Bacon, Ernst, 1898-Alternative names
Ernst Bacon was born in 1898 in Chicago, but moved to the San Francisco area in the 1920s and soon occupied a prominent role in the musical life of Northern California. Under his directorship, the San Francisco Federal Music Project achieved widespread popular acclaim, as the papers in the collection attest. Many Bay Area citizens and reporters supported Bacon in his conflict with the State and National Directors of the Federal Music Project. Bacon left San Francisco in 1938, the year following his dismissal, and proceeded to teach, compose, and direct in the East, receiving much critical acclaim. He returned to San Francisco in the 1960s and lived in the Bay Area for the remainder of his life.
From the guide to the Ernst Bacon Papers, 1933-1986, (Stanford University. Libraries. Dept. of Special Collections and University Archives.)
This collection represents a compilation of correspondence received by Ernst Bacon, and a few carbons of letters by him, between 1910 and 1989. During this time Bacon was an active participant in the musical community of the U.S., while maintaining friendships and collaborations with a variety of artists and musicians, both domestically and in Europe. Bacon and his wife were also active in the late 1920s and early 1930s in assisting artists and musicians to escape the growing Nazi movement. Bacon worked as a conductor and composer, as well as a professor of music. He directed the San Francisco Federal Music Project from 1935-1937. The majority of the correspondence, however, postdates this period and is generally of a more personal than professional nature. Some of the letters involve either soliciting recommendations or forwarding copies of recommendations for various honors among Bacon and his colleagues. Bacon's own accomplishment of achieving a Guggenheim Fellowship is recorded in a letter from the Guggenheim Foundation included in the collection.
From the guide to the Bacon, Ernst. Papers, 1926-1990, (Stanford University. Libraries. Dept. of Special Collections and University Archives.)
Bacon, Ernst (b. Chicago, IL, 26 May 1898; d. Orinda, CA, 16 Mar 1990). Composer and pianist. He studied at Northwestern University (1915-18), the University of Chicago (1919-20), and the University of California (M.A. 1935) [where his master's thesis was the choral cantata The Song of the Preacher (1935)]. Among his teachers were Alexander Raab and G. D. Dunn (piano), Weigl and Bloch (composition), and Goosens (conducting), under whom he was assistant conductor of the Rochester Opera Company. He taught at the Eastman School (1925-28) and the San Francisco Conservatory (1928-30); in 1935 he instituted and conducted the Carmel Beach Festival in California, and the next year he was supervisor of the WPA Federal Music Project in San Francisco and conductor of its orchestra. Subsequent teaching appointments took him to Converse College, Spartanburg, South Carolina, as dean and professor of piano (1938-45), and to Syracuse University, as director of the school of music and professor (1945-63, professor emeritus from 1964). Among his honors are a Pulitzer Award (1932, for the Symphony in D minor) and two Guggenheim Fellowships.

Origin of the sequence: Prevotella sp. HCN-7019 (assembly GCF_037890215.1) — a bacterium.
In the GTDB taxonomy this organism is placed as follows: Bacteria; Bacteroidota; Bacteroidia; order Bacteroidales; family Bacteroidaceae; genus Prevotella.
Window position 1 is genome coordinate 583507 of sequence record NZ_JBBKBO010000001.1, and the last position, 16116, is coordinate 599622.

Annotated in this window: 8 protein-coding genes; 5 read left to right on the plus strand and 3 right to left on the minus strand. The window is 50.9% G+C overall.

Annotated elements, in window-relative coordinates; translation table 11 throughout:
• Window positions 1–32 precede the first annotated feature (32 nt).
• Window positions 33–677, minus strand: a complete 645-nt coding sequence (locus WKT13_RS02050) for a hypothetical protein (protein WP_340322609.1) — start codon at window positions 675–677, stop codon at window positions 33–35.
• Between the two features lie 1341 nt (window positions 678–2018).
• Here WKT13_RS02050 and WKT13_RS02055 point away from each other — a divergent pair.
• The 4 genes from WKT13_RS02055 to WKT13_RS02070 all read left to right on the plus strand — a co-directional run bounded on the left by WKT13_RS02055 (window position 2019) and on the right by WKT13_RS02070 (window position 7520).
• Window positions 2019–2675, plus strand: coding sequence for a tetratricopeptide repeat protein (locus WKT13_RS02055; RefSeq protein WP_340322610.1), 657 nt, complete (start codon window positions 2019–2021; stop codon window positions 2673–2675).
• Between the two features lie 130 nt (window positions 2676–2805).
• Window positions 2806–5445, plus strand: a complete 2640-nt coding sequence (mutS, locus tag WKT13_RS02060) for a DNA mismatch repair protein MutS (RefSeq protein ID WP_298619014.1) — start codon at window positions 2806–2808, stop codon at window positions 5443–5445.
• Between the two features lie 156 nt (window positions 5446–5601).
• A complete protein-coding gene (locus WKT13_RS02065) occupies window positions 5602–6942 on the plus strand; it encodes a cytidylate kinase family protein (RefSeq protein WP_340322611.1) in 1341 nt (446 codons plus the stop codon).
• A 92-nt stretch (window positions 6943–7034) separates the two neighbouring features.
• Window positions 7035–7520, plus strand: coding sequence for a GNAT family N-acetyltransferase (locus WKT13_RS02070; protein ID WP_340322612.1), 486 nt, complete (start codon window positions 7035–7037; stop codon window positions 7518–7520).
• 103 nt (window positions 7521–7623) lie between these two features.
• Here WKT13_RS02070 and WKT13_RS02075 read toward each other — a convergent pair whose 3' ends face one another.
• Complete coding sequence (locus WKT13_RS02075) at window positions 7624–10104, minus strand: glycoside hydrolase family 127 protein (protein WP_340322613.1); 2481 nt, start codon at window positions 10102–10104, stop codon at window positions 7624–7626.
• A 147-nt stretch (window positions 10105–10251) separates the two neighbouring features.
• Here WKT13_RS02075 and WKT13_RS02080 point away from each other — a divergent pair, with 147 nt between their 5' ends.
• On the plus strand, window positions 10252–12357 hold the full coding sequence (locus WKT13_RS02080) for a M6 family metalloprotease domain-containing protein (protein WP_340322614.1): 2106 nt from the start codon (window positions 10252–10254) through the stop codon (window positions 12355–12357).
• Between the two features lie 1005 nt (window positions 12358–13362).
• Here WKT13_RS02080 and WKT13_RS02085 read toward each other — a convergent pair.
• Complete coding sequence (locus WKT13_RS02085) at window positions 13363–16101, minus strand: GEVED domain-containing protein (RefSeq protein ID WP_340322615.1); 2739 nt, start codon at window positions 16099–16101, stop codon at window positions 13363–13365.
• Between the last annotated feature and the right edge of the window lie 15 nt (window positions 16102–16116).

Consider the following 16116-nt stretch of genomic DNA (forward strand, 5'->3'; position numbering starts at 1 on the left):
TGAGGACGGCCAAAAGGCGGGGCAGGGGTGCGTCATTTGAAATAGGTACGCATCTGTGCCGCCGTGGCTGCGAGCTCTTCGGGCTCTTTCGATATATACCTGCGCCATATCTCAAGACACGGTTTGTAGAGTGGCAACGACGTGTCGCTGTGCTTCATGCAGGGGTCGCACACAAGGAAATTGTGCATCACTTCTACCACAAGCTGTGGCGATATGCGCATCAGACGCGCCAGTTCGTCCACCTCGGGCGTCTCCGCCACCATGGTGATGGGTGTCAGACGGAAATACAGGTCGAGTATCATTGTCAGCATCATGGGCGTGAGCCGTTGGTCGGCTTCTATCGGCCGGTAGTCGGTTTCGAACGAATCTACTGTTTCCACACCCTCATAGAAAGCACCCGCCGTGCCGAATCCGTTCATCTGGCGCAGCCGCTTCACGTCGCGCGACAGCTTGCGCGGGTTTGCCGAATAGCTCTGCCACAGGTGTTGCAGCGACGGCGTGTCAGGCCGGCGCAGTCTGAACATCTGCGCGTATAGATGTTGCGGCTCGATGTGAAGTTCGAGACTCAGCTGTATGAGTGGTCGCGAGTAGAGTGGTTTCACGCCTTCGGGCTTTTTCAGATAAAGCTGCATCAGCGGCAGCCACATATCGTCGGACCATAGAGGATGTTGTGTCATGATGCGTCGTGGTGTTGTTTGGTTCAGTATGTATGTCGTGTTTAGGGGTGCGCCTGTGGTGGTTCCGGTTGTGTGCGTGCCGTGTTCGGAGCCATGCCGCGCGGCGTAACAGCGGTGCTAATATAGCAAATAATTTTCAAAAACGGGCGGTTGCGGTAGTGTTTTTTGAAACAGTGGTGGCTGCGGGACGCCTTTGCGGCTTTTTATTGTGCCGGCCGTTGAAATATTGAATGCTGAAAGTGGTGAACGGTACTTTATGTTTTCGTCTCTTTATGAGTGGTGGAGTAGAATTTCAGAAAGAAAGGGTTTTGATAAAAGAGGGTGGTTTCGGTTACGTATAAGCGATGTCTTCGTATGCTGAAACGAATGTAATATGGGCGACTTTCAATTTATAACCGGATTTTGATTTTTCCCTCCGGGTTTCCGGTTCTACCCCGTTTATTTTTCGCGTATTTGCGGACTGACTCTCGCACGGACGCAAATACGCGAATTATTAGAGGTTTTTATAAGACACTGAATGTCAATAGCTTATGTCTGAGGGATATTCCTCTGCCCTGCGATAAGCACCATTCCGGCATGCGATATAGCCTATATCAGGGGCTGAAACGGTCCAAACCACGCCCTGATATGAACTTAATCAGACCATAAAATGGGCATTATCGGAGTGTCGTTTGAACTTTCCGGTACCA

As a composer Bacon is best known for his songs, which show unusual sensitivity to the color and inflection of words and a masterly use of syncopation to give the impression of natural speech. He preferred short poems with a "certain philosophical undercurrent together with a relatively simple and not-too-involved lyricism" and has been most successful with his settings of texts by Emily Dickinson and Walt Whitman. He has also made many arrangements of American folk music. Our Musical Idiom (1917), his early study of new harmonies, pointed the direction he was to follow, one close to tradition. Yet his style is individual, finding its own basis in nondiatonic scales, American subjects, and a masterly counterpoint. 22 of his Dickinson songs have been recorded by Helen Boatwright with the composer at the piano. In addition to composing, Bacon performed as a pianist in Europe and the USA, and he had also shown talent as a painter. His published writings include Words on Music (1960) and Notes on the Piano (1963).
- - The New Grove Dictionary of American Music
From the guide to the Ernst Bacon Papers, 1926-1987, (The Music Library)
- American literature--20th century.